The process of making a film begins with the epic task of shooting and collecting all the footage necessary to tell the story you want, followed by the painstaking task of cutting out everything you don’t need. For “Sixteen Photographs At Ohrdruf” I shot about 50 hours of original footage, and then collected another 125 hours of archival footage. On top of that, I spent days poring over the USHMM Steven Spielberg Film Archives, viewing dozens of hours of footage and sifting out the original and interesting from the re-issue copies. My final film is 74 minutes long, and there is not a single person or story told in the film that I do not wish was longer.
Every single person I met and spoke with deserves a feature-length film in their own right. In one case, Anna Rosmus, someone else got there first and made “Das Schrecklicke Mädchen” in 1990. Yet I feel that each person I spoke with told me much more than I could ever get into the final film, and I want to use this space to highlight some of the great sections so they don’t get lost. I want to offer up these stories as an extension of the film and also as a record of what I learned in trying to understand the story of KZ Siii Ohrdruf-Nord, and also the controversies and dramas that have come about since that fateful April morning.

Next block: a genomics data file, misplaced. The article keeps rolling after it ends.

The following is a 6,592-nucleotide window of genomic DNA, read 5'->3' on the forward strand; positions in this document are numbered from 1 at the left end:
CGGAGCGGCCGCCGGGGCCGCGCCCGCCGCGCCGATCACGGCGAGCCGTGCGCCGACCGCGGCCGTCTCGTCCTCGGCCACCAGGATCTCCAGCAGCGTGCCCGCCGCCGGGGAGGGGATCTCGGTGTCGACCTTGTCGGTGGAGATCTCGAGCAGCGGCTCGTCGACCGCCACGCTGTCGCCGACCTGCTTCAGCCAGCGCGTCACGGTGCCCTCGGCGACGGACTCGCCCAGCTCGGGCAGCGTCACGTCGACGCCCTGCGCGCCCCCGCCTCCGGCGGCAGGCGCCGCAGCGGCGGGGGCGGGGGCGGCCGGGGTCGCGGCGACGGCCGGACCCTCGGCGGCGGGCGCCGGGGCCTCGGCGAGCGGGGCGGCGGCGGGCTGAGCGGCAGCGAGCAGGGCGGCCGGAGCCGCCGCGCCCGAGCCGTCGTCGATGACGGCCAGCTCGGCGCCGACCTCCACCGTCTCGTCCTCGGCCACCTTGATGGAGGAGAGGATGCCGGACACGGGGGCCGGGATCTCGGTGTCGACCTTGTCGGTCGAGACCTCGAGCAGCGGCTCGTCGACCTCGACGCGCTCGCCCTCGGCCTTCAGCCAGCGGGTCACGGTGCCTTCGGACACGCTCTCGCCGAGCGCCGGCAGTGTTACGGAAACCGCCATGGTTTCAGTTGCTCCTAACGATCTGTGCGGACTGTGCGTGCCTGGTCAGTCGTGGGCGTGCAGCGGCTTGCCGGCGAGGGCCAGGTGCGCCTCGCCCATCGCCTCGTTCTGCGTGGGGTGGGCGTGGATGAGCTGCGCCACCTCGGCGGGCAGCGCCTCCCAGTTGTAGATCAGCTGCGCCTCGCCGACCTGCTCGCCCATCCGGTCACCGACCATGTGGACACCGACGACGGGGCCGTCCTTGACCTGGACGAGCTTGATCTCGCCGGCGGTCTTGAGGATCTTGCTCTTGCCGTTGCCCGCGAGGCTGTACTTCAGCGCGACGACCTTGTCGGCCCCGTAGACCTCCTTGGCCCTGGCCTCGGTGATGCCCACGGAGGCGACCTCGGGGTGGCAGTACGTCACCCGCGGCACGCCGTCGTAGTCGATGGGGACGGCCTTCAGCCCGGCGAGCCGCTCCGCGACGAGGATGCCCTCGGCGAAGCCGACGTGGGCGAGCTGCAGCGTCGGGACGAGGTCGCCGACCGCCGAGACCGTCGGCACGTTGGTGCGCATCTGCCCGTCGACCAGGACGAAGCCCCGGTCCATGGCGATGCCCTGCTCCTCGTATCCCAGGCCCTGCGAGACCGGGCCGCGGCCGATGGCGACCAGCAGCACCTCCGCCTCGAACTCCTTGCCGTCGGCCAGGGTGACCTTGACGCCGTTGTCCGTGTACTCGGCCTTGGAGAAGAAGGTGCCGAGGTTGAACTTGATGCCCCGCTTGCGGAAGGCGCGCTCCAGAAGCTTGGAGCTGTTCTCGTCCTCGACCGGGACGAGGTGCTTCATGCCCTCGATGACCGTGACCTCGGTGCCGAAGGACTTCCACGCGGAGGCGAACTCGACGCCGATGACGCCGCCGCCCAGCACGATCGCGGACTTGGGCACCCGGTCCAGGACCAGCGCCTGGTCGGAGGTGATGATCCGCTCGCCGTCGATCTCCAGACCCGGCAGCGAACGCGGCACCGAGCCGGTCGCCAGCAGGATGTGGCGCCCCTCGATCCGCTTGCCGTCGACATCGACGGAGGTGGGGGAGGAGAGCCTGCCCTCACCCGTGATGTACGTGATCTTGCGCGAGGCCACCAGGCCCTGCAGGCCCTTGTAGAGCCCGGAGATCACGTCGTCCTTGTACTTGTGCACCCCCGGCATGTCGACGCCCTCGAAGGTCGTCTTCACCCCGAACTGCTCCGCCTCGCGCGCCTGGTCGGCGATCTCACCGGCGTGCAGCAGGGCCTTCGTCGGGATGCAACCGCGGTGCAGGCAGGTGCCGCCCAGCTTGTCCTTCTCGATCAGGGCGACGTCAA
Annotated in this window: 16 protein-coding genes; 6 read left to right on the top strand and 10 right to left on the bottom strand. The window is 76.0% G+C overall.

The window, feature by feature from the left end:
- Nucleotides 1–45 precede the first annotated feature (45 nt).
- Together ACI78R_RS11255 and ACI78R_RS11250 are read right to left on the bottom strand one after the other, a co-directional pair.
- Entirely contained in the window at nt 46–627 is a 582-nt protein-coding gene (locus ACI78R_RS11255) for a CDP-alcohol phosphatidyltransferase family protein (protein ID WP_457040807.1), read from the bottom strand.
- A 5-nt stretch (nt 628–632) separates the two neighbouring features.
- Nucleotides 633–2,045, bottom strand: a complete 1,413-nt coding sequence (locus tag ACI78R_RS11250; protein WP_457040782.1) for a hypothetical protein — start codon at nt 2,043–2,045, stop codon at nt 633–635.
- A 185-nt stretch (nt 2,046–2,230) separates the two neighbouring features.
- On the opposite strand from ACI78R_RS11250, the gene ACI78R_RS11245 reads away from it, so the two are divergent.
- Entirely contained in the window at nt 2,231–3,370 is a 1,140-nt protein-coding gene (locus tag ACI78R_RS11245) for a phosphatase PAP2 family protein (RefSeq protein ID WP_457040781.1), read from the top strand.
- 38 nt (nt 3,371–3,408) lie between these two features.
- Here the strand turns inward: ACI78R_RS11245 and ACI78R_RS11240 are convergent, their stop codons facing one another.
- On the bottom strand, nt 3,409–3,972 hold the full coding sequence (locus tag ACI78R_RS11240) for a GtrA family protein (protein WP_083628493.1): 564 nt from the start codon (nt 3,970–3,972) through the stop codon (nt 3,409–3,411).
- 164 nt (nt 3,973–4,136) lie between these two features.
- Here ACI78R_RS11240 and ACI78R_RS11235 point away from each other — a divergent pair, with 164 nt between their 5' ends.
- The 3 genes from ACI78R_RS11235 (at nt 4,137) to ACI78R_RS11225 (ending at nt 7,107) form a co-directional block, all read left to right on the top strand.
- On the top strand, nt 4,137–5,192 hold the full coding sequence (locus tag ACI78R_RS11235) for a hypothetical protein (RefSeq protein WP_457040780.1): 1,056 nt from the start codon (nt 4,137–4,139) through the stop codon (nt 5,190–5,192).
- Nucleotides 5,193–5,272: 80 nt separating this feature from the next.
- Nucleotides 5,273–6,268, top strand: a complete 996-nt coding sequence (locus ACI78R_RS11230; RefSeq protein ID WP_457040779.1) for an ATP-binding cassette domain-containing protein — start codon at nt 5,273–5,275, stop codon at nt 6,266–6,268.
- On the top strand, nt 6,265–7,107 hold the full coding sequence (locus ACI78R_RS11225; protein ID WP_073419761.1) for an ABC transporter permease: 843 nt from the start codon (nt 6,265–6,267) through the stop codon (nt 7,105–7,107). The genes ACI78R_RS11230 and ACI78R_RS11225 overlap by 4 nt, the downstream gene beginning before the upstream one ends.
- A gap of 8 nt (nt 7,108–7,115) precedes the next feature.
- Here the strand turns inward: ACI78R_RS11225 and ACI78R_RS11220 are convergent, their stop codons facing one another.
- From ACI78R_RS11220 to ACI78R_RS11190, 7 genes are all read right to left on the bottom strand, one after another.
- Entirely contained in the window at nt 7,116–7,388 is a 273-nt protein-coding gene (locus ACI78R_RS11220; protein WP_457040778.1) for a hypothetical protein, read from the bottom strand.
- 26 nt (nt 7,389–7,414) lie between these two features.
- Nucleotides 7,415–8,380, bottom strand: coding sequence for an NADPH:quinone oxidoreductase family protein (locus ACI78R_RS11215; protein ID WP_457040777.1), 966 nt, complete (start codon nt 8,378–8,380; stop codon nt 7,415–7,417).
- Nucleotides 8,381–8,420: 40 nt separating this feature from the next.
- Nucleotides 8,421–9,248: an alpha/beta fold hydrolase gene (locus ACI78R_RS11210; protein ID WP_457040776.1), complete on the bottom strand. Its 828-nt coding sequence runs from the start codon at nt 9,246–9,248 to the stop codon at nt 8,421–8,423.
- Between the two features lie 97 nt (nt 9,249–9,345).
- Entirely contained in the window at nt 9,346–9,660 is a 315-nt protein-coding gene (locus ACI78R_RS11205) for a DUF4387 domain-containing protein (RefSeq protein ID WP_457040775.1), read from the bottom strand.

In the coming weeks I’ll post stories that include everything from President Obama and his Great-Uncle to furries and their cigars; from the mud of Le Havre to the quiet mountains of Vermont; and the many other strange and wonderful things I came across while trying to film a simple story about the Holocaust.
Check back soon!
Categorised as: 16 Photographs At Ohrdruf